None of the current health inequality targets or indicators in Britain includes health-adjusted life expectancy measures. However, policy makers have indicated that they would consider HLE estimates if measurement and monitoring issues could be resolved.2,5 An important question therefore arises about how HLE compares with TLE as a measure of health inequalities.

There are as many potential measures of HLE as there are definitions of “healthy”—for example, one measure may be calculated as the expectation of life free from ischaemic heart disease, whereas another may be the expectation of life without disability. In practice, many of the difficulties inherent in producing estimates of HLE relate to defining “healthy”, and the subsequent availability of the required health status data for the population under consideration.

In this paper, we measure and compare inequalities in robust estimates of HLE and TLE using health status data derived from the decennial population census for 2001. The measures of HLE that we use are the expectation of life in (a) good or fairly good self-assessed general health and (b) free from limiting long-term illness. Although self-reported, these two measures of generic health status have been used widely to summarise the health of the population and distinguish differences between population groups. The use of two alternative measures increases the robustness of our findings. We focus on the population of Scotland as it experiences wider inequalities than elsewhere in the UK and so is a useful setting in which to compare the level of inequalities.14


We obtained mid-year population estimates for 2001, and data on all deaths during the calendar year 2001, from the General Register Office (Scotland). We obtained data on health status for the whole population from the 2001 census. The rate of non-response to the health questions was 3.7%, varying across council areas from 1.7% to 6.3%.15 Non-response was higher in more urban and more deprived council areas. However, the census data were fully adjusted for under-enumeration based on an intensive, dedicated Census Coverage Survey, which undertook targeted field work around census day.16

Self-assessed health is a measure of perceived general health status that has been collected in many surveys and was included in the census for the first time in 2001. Census respondents were asked to rate their own health using the question “Over the last 12 months would you say your health has on the whole been good, fairly good, or not good?” The nature of self-assessed general health is inherently subjective; however, it has been shown to be a good predictor of mortality in several studies.17 Moreover, it has been shown to capture the prevalence of a wide variety of health conditions.18 Importantly, further analysis has also shown that this predictive ability does not vary across socioeconomic groups,19 although it does vary by sex and age.20 Using this measure, we categorised respondents reporting “good” or “fairly good” health as healthy.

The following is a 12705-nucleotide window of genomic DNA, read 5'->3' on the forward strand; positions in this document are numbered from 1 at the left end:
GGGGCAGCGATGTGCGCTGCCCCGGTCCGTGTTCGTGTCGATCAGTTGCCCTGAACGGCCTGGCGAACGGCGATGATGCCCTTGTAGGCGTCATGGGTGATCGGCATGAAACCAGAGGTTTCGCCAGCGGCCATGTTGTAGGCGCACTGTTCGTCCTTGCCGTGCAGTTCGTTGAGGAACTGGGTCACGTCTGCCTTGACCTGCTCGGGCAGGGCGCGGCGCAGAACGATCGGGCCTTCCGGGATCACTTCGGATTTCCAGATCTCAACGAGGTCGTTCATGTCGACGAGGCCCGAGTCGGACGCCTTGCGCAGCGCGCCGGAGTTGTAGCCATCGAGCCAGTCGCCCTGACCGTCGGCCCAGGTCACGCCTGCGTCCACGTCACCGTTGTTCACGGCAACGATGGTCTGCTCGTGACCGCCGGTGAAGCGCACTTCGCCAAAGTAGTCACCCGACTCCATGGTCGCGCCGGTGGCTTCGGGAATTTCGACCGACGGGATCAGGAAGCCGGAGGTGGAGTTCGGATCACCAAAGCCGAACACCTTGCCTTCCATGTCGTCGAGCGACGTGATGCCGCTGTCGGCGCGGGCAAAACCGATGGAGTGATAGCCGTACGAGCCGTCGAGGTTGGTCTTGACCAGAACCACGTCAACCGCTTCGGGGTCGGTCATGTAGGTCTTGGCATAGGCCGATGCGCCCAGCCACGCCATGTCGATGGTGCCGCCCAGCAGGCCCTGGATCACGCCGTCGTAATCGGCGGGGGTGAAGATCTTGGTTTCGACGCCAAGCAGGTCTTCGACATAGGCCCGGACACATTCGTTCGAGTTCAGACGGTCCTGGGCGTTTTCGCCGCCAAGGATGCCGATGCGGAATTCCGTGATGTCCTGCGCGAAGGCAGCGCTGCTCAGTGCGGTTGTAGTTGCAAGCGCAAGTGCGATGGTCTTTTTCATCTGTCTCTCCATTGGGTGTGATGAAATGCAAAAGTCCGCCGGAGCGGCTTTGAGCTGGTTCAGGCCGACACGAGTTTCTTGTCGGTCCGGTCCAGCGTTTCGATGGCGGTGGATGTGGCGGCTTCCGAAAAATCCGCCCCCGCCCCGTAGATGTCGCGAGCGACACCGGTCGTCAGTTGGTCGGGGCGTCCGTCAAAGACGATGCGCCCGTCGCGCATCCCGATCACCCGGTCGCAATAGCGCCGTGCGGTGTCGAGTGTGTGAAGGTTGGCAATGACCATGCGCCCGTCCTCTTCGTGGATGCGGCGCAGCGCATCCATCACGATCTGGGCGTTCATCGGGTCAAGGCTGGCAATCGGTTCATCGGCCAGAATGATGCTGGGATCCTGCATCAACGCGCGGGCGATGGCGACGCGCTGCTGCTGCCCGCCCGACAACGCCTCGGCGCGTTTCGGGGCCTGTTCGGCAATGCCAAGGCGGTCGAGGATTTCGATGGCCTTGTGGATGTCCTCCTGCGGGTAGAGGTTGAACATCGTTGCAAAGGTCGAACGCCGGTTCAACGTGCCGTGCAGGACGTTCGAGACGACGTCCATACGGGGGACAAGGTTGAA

Limiting long-term illness is a measure of serious and chronic ill health that has been collected in many surveys and was included in the decennial census for the first time in 1991. In the 2001 census the question was “Do you have any long-term illness, health problem or disability which limits your daily activities or the work you can do?”

Detailed studies of responses to questions on limiting long-term illness have shown that it is predominantly a measure of physical functioning21 and that, although the question asks respondents to focus on long-term conditions, many people no longer report limiting long-term illnesses at 7-year follow-up.22 Using this measure, we define an absence of limiting long-term illness as healthy.

We used a Chiang II life table23 to calculate TLE and HLE for females and males separately at birth. The life table approach involves applying age-specific death rates to a standing cohort population to determine the number of years lived through each age interval. To calculate HLE, further information on the proportion of the population in good health in each age group is incorporated into the calculations to determine the number of years lived in good health through each age interval.24 From the estimates we calculated the expectation of life in an unhealthy state (TLE-HLE) and the percentage of TLE spent in good health (%HLE/TLE).